Christians are not perfect people, no one is, so please don't ever expect them to be. Jesus said you would know a person by how he or she lived (his or her fruit, as he said). And don't ever base your view of Christians and the faith on what you may have seen in public figures or the media. You will never get an accurate picture that way. Honest Christians don't attempt to live two lives, what you see in them is who they are. If you see someone calling themselves a Christian, but their lifestyle and actions don't match the values Jesus taught, the love and grace he shared, then they aren't who they say they are. Not everyone who calls themselves a Christian really is one. Please know that. I feel that sometimes the bad experiences of people who distrust the faith may have come from people who didn't truly represent it but who those affected by it may have thought they did.

    Also know that, unlike most other belief systems in the world, anyone can come to Christ. It doesn't matter what you've done or who you are, and there are no requirements to knowing him. Grace is for everyone. And don't think someone can say outwardly they believe but live differently and God not know about it. He knows who is honest and who isn't, and someone trying to pretend will find themselves quite far from where they think they'll be.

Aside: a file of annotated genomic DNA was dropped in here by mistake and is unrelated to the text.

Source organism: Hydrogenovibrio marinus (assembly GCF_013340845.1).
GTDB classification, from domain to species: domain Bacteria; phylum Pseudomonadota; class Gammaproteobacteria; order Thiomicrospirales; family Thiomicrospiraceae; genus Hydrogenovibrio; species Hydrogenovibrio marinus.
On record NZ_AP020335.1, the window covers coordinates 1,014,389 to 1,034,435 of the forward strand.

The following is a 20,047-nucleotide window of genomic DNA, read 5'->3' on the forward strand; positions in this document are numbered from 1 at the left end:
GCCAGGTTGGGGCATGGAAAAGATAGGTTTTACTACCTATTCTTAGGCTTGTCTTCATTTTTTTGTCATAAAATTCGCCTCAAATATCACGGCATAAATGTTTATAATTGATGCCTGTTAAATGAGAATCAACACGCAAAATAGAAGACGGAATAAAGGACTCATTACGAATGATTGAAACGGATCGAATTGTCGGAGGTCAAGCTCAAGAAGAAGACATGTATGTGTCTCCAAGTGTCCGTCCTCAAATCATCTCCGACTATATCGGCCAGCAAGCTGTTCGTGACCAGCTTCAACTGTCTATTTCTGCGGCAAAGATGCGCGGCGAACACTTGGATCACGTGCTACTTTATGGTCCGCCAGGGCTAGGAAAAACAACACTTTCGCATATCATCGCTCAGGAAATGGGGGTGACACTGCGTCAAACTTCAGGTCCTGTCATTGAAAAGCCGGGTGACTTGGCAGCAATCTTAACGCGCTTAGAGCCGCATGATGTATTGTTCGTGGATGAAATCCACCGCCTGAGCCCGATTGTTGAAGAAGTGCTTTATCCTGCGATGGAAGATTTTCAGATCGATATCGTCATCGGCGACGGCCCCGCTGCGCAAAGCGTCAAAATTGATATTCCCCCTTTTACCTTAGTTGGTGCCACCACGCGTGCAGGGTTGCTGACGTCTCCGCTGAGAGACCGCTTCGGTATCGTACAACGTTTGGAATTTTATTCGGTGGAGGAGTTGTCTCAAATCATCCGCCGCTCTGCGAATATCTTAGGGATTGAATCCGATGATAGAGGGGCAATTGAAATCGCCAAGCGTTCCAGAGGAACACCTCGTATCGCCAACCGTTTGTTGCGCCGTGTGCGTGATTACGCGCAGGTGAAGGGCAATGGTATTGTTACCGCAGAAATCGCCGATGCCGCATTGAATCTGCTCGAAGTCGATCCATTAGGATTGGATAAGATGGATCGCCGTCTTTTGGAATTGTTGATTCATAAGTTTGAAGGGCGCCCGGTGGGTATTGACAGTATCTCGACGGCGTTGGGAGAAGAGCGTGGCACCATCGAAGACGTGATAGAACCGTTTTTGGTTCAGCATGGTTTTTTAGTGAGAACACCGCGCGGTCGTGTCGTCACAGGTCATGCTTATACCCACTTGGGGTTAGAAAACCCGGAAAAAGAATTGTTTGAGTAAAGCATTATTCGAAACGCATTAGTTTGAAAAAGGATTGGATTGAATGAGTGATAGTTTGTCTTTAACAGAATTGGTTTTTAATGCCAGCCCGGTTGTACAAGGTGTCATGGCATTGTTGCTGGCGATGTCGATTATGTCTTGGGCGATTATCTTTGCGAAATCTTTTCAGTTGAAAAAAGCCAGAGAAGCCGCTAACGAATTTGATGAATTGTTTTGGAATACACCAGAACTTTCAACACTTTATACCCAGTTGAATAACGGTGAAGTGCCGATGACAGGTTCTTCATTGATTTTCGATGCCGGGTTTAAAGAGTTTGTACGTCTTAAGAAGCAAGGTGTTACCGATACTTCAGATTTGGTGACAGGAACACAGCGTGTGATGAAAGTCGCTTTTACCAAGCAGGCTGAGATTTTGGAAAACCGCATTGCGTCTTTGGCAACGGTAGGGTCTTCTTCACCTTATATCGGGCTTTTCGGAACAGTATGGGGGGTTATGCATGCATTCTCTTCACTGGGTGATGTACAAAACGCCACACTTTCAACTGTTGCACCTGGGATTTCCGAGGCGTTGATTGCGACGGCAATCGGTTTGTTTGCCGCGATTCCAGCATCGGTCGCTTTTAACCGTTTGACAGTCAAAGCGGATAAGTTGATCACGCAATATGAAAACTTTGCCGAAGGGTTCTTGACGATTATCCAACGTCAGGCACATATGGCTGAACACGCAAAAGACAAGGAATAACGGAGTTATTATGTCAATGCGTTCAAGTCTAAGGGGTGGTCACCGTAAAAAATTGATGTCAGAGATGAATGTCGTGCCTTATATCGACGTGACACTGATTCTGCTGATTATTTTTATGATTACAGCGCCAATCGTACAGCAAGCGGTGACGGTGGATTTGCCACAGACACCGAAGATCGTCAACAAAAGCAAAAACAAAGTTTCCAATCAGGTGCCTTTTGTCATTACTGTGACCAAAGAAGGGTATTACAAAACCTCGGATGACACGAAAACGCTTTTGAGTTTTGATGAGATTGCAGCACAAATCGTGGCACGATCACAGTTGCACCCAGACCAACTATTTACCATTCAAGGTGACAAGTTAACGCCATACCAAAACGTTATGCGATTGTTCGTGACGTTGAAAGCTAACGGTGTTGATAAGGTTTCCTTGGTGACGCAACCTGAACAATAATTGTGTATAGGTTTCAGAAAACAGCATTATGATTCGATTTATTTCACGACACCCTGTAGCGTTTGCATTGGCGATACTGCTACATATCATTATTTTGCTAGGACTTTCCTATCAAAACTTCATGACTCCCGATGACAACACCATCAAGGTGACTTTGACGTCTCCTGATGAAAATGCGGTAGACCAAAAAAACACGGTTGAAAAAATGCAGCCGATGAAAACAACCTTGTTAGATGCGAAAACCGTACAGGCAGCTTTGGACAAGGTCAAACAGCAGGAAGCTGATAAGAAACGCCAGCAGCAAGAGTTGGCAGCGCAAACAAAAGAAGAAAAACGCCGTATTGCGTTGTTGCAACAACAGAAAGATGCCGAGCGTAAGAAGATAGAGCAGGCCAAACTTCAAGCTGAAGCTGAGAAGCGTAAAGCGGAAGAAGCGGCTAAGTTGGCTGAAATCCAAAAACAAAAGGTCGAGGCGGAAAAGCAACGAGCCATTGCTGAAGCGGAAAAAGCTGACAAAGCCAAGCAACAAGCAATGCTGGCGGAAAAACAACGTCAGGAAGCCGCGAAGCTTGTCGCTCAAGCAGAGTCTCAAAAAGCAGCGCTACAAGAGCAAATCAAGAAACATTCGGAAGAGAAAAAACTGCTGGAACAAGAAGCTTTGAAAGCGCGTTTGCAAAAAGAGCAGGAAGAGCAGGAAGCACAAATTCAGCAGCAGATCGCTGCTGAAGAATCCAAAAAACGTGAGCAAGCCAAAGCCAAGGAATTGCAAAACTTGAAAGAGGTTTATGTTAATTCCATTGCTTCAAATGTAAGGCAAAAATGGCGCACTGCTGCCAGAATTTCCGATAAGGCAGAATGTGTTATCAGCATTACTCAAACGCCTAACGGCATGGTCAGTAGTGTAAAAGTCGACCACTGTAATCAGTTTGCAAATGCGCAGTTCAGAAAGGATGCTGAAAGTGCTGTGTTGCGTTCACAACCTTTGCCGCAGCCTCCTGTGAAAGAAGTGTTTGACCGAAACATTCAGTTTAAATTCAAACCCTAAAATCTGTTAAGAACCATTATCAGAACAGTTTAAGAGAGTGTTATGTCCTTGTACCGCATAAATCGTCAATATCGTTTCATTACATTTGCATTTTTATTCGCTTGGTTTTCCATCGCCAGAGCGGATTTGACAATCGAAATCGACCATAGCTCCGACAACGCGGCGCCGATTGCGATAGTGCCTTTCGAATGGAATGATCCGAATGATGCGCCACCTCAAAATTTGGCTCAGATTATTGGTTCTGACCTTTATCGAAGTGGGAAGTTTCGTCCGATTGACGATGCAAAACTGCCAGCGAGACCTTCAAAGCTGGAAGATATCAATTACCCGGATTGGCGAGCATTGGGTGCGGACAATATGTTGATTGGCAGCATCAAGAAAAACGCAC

Regardless of what some people may think, God loves all of us, not based on our gender preference but rather because of what Jesus did on the cross through his death and resurrection. Christians are called to love and embrace others, not judge them. And we would appreciate not being judged as well. Jesus came for broken people, not those who already think they're good enough (I'm not talking about anyone specific, just generalizing so it's easier to understand). Anyway, I've rambled on enough, for now, I think.